The PhD candidate will work with Prof Ihsan Yilmaz, Prof Greg Barton and Dr Matteo Vergani to conduct research on the dynamics and critical elements involved in effective strategic communication campaigns to counter conspiracy theories and the propagation of misinformation (‘fake news’) in the Muslim world.
This PhD project builds upon, and contributes to, an established research agenda about how to effectively prevent political polarization, hate and violence in the Muslim world. There now exists a large body of research on how conspiracy theory and ‘fake news’ narratives are generated and how they propagate but comparatively little research has been undertaken on effective counter measures. This subject is of considerable importance because of the extensive harm caused by such narratives in incitement to hatred and violence.
Integrating approaches from Political Science, Political Psychology and Sociology, this project will contribute to understanding how to address misinformation and conspiracy theories using a combination of qualitative case-studies and experimental quantitative techniques in small-scale settings. The PhD candidate is strongly encouraged to undertake research in the contexts of Indonesia and/or Turkey, and to consider the relationships between offline and online environments. This means that, ideally, the candidate has the capacity to conduct research in either Indonesian or Turkish.
Conspiracy theory narratives can undermine social cohesion and contribute to political polarization by feeding hatred and extremism. They are effectively exploited by extremist movements to aid in recruitment and radicalisation. Scholars have widely investigated and published on why and how people believe in conspiracy theory narratives and how they are propagated, both online and off. Yet, understanding of effective counter-measures intervene to counter and prevent the spread of conspiracies remains limited. Across the globe, scholars have been calling for more empirical and experimental studies on this topic, to inform public policies and social interventions.
This PhD research project will make a vital contribution to advance the understanding of this theoretical issue through building an evidence-base for policy makers and practitioners. This evidence base will relate directly to conditions within one or two of the world’s largest and most dynamic Muslim-majority nations, Turkey and Indonesia, but is expected to have broader applicability in other Muslim-majority societies. The research will involve analysis of narrative data collected from online platforms together with work conducted in small-scale quantitative experimental settings. Research on Indonesia will also involve field work in Indonesia but, in light of current political and security conditions, research on Turkey will be done remotely.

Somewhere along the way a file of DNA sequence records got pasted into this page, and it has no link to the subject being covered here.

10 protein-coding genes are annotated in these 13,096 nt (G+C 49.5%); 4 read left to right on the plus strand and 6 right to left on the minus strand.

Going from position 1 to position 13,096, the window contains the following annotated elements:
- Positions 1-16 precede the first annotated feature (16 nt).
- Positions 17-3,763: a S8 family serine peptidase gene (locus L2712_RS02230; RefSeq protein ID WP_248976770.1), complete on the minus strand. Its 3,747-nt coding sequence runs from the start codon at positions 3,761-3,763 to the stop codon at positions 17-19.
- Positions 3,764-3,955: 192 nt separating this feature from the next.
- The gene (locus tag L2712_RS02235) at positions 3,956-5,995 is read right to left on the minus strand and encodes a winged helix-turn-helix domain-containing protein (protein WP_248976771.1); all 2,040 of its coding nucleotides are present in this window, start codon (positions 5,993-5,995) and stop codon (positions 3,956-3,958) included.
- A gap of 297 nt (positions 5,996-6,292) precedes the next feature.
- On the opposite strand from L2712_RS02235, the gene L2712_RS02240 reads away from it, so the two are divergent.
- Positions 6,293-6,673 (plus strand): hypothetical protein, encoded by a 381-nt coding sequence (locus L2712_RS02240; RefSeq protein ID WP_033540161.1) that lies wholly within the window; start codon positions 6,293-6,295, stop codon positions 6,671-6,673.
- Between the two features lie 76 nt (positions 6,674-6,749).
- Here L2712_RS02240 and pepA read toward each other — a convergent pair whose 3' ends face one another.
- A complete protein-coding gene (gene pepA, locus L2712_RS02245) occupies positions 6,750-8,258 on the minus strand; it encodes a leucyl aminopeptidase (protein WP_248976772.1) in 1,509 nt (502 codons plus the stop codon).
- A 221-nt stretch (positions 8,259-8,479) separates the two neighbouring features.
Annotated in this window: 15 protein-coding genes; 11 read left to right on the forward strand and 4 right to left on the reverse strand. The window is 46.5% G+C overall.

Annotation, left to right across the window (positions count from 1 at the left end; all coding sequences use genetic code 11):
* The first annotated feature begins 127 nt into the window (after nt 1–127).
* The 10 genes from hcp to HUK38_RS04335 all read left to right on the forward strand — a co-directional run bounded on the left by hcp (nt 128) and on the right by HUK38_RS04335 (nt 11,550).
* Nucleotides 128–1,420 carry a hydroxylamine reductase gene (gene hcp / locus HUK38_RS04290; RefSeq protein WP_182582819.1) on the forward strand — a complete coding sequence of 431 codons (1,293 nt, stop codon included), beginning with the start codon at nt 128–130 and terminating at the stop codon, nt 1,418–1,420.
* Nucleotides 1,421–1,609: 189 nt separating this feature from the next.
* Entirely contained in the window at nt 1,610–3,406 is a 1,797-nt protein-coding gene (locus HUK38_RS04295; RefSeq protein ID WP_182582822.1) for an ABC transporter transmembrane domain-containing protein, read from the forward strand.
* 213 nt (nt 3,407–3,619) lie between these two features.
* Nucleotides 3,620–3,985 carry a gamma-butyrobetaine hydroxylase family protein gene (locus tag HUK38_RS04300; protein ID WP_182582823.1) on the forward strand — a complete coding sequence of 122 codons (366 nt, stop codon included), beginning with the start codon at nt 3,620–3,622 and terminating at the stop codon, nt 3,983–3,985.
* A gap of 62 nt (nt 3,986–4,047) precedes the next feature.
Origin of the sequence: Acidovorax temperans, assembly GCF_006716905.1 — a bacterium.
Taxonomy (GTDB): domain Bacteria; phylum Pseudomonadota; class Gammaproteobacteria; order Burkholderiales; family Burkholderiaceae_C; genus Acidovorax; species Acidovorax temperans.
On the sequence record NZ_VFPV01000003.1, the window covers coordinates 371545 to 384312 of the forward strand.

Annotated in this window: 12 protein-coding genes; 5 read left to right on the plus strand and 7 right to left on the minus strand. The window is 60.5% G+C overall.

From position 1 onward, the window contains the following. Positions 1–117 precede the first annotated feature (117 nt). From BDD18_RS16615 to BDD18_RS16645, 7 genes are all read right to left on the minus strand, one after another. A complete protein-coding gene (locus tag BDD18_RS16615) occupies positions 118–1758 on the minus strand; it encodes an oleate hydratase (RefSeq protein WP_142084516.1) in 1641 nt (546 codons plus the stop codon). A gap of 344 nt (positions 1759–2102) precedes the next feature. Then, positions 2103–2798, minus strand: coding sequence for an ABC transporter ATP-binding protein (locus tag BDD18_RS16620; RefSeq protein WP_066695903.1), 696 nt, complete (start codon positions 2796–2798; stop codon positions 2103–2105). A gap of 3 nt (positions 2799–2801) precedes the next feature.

Applications close 5pm, Saturday 15th June 2019.
This scholarship is available over 3 years.
- Stipend of $27,596 per annum tax exempt (2019 rate)
- Relocation allowance of $500-1500 (for single to family) for students moving from interstate or overseas
- International students only: Tuition fee and overseas health coverage for the duration of 4 years
To be eligible you must:
- be a domestic or international candidate
- meet Deakin's PhD entry requirements
- be enrolling full time and hold an honours degree (first class) or an equivalent standard master's degree with a substantial research component.
Please refer to the research degree entry pathways page for further information.
How to apply
Please apply using the expression of interest form
For more information about this scholarship, please contact Prof Ihsan Yilmaz via email.
Prof Ihsan Yilmaz
Research Chair in Islamic Studies and Intercultural Dialogue
Email Prof Ihsan Yilmaz
+61 3 924 68542